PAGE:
Wallace (2020b: 81) suggests that something is not a theory (although it might be a theoretical framework) if ‘by itself it makes no predictions and explains no phenomena; [if] by itself it cannot be tested or falsified’. However, there is a long-standing (confirmational holist) view in the philosophy of science that most theories are like this. Duhem (1954), for instance, is best known for his proclamation that there are no crucial experiments in physics because physical theories can’t be tested in isolation.

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say that I will take an interpretation, for present purposes, to be an account of happenings on the (currently) unobservable ‘level’ which is explicitly associated with a specific set of putative relations between observable entities. This is a rough and inadequate definition, partly for reasons I allude to in the previous footnote, but it serves to point, at least, to what I have in mind. Many other accounts of interpretations are compatible with what I argue below being true.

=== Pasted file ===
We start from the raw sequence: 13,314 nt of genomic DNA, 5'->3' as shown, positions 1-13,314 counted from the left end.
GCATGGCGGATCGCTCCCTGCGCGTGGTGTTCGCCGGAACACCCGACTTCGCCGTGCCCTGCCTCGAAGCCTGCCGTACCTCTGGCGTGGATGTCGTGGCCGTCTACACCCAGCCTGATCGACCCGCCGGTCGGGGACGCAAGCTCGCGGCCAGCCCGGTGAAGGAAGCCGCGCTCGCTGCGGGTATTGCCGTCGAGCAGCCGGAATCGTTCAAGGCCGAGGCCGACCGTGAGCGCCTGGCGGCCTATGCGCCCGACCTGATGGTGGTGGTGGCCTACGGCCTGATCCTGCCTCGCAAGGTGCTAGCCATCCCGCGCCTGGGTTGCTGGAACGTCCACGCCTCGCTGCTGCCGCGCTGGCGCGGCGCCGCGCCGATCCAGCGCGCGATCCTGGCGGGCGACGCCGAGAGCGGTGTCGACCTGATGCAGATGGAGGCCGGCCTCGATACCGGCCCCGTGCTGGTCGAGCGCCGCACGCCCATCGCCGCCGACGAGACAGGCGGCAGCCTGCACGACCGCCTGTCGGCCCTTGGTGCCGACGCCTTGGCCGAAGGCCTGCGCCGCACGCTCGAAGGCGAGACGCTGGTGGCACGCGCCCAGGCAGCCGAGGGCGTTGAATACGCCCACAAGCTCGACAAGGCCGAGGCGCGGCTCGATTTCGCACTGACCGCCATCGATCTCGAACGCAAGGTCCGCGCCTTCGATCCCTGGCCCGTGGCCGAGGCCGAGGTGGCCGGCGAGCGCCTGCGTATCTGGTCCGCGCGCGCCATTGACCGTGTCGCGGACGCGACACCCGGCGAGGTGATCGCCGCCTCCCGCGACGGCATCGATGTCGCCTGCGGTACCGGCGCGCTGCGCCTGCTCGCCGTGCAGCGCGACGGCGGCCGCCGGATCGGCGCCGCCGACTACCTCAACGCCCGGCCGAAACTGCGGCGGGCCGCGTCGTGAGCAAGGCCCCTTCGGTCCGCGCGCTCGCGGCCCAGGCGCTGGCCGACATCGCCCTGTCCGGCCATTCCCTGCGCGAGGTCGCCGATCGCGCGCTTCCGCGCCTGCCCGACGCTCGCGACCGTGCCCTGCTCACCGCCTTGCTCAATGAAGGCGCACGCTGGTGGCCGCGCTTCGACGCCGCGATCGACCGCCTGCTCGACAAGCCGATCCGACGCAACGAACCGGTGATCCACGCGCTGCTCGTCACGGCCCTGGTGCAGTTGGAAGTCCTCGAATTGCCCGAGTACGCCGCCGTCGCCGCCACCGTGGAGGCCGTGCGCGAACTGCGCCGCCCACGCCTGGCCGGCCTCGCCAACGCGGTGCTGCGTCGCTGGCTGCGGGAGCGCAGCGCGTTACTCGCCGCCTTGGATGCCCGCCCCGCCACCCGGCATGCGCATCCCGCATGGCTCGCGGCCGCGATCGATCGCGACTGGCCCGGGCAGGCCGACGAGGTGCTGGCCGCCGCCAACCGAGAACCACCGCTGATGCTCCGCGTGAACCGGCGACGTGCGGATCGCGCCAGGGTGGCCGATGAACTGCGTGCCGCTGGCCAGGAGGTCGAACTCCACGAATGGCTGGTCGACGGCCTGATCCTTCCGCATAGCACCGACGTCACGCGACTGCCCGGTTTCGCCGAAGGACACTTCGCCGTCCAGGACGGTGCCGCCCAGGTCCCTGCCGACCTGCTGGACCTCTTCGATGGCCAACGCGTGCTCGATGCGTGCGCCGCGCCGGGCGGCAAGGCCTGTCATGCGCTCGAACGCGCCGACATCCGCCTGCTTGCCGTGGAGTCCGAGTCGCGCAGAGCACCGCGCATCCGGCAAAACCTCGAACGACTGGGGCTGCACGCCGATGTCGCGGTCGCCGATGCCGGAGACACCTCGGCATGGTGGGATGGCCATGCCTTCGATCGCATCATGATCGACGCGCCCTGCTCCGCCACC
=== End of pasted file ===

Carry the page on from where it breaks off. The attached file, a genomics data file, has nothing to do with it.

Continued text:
6.2 Instrumentalism and Representations of the Unobservable Wallace (2020b) hits the nail on the head when he notes that the interpretations of quantum mechanics which are typically labelled ‘realist’ are simply representational. Thus, put concisely, the questions I will address are as follows. Why would an anti-realist (such as an instrumentalist) prefer a representational theory to a nonrepresentational alternative with equal predictive power, when the representations in question concern unobservable entities? Why, that’s to say, would someone advocate a representational theory concerning a domain that they thought we could only have highly limited knowledge about? Let me begin by giving a direct but condensed answer. Representations of unobservable entities – things, systems, processes, and states of affairs – can play important epistemic roles even when they aren’t accurate (and even when there is nothing there to represent). First, they may make it easy for us to spot connections between phenomena, and thereby enable us to predict more readily how said phenomena interrelate. Second, they may also serve as vehicles for understanding how phenomena interrelate, or for giving us an orientation and a sense of familiarity, when employing a theory in a class of contexts. Third and finally, such representations may serve as heuristics for the development of new theories and models. Or so some philosophers of science and physicists have, as I will shortly show, argued. In particular, the notion that ‘understanding why’ is non-factive is explored in several recent monographs, including Elgin (2017), De Regt (2017), and Rowbottom (2019). And many pertinent papers have appeared in recent years. For instance, Reutlinger et al. (2018) provide an account of how toy (or extremely idealized) models can provide understanding, and Rancourt (2017) argues that introducing more falsehoods (or making models less representationally accurate) often promotes understanding. There is not an entirely united front among those who are inclined towards such views; for example, Elgin thinks understanding why is quasi-factive, whereas I do not. There is also some opposition to the very idea that understanding why is not factive.8 Yet the view is respectable, and I will summarise the case I make